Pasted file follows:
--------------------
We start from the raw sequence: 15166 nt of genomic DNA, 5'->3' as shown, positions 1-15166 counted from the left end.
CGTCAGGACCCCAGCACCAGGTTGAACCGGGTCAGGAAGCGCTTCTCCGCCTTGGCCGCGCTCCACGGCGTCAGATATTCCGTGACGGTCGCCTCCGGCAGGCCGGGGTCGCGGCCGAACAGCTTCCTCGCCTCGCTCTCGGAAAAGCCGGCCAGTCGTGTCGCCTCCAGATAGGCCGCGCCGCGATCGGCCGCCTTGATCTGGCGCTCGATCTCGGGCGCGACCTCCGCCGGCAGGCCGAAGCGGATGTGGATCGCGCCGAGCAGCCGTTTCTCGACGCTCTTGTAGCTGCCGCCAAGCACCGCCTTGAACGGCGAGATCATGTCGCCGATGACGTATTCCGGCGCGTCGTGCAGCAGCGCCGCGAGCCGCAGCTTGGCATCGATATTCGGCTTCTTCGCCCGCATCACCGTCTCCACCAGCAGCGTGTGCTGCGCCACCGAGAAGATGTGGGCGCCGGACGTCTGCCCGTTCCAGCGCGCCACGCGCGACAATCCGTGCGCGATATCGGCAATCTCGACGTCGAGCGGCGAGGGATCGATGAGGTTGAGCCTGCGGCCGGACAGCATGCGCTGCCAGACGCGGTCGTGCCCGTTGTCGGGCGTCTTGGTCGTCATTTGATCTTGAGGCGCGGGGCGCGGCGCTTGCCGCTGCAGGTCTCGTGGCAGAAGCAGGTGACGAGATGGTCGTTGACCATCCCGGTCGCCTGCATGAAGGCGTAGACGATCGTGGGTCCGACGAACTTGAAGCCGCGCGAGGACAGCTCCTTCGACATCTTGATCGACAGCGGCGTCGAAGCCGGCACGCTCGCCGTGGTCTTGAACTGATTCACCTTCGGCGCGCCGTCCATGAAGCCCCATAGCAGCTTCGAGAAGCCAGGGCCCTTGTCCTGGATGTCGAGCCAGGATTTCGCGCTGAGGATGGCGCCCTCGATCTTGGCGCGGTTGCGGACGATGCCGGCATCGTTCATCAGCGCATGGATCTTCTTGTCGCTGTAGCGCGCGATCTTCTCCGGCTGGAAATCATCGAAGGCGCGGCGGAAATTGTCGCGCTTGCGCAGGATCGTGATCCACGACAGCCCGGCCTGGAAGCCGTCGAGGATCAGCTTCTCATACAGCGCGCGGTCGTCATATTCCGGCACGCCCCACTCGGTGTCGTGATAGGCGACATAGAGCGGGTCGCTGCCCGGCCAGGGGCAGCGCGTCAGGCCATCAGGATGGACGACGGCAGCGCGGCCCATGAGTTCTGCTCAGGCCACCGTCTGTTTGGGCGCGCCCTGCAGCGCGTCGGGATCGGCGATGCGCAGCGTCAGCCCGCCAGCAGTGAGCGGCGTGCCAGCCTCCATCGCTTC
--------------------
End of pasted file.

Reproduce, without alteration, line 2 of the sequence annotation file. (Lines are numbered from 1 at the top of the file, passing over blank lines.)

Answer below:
CGTCAGGACCCCAGCACCAGGTTGAACCGGGTCAGGAAGCGCTTCTCCGCCTTGGCCGCGCTCCACGGCGTCAGATATTCCGTGACGGTCGCCTCCGGCAGGCCGGGGTCGCGGCCGAACAGCTTCCTCGCCTCGCTCTCGGAAAAGCCGGCCAGTCGTGTCGCCTCCAGATAGGCCGCGCCGCGATCGGCCGCCTTGATCTGGCGCTCGATCTCGGGCGCGACCTCCGCCGGCAGGCCGAAGCGGATGTGGATCGCGCCGAGCAGCCGTTTCTCGACGCTCTTGTAGCTGCCGCCAAGCACCGCCTTGAACGGCGAGATCATGTCGCCGATGACGTATTCCGGCGCGTCGTGCAGCAGCGCCGCGAGCCGCAGCTTGGCATCGATATTCGGCTTCTTCGCCCGCATCACCGTCTCCACCAGCAGCGTGTGCTGCGCCACCGAGAAGATGTGGGCGCCGGACGTCTGCCCGTTCCAGCGCGCCACGCGCGACAATCCGTGCGCGATATCGGCAATCTCGACGTCGAGCGGCGAGGGATCGATGAGGTTGAGCCTGCGGCCGGACAGCATGCGCTGCCAGACGCGGTCGTGCCCGTTGTCGGGCGTCTTGGTCGTCATTTGATCTTGAGGCGCGGGGCGCGGCGCTTGCCGCTGCAGGTCTCGTGGCAGAAGCAGGTGACGAGATGGTCGTTGACCATCCCGGTCGCCTGCATGAAGGCGTAGACGATCGTGGGTCCGACGAACTTGAAGCCGCGCGAGGACAGCTCCTTCGACATCTTGATCGACAGCGGCGTCGAAGCCGGCACGCTCGCCGTGGTCTTGAACTGATTCACCTTCGGCGCGCCGTCCATGAAGCCCCATAGCAGCTTCGAGAAGCCAGGGCCCTTGTCCTGGATGTCGAGCCAGGATTTCGCGCTGAGGATGGCGCCCTCGATCTTGGCGCGGTTGCGGACGATGCCGGCATCGTTCATCAGCGCATGGATCTTCTTGTCGCTGTAGCGCGCGATCTTCTCCGGCTGGAAATCATCGAAGGCGCGGCGGAAATTGTCGCGCTTGCGCAGGATCGTGATCCACGACAGCCCGGCCTGGAAGCCGTCGAGGATCAGCTTCTCATACAGCGCGCGGTCGTCATATTCCGGCACGCCCCACTCGGTGTCGTGATAGGCGACATAGAGCGGGTCGCTGCCCGGCCAGGGGCAGCGCGTCAGGCCATCAGGATGGACGACGGCAGCGCGGCCCATGAGTTCTGCTCAGGCCACCGTCTGTTTGGGCGCGCCCTGCAGCGCGTCGGGATCGGCGATGCGCAGCGTCAGCCCGCCAGCAGTGAGCGGCGTGCCAGCCTCCATCGCTTC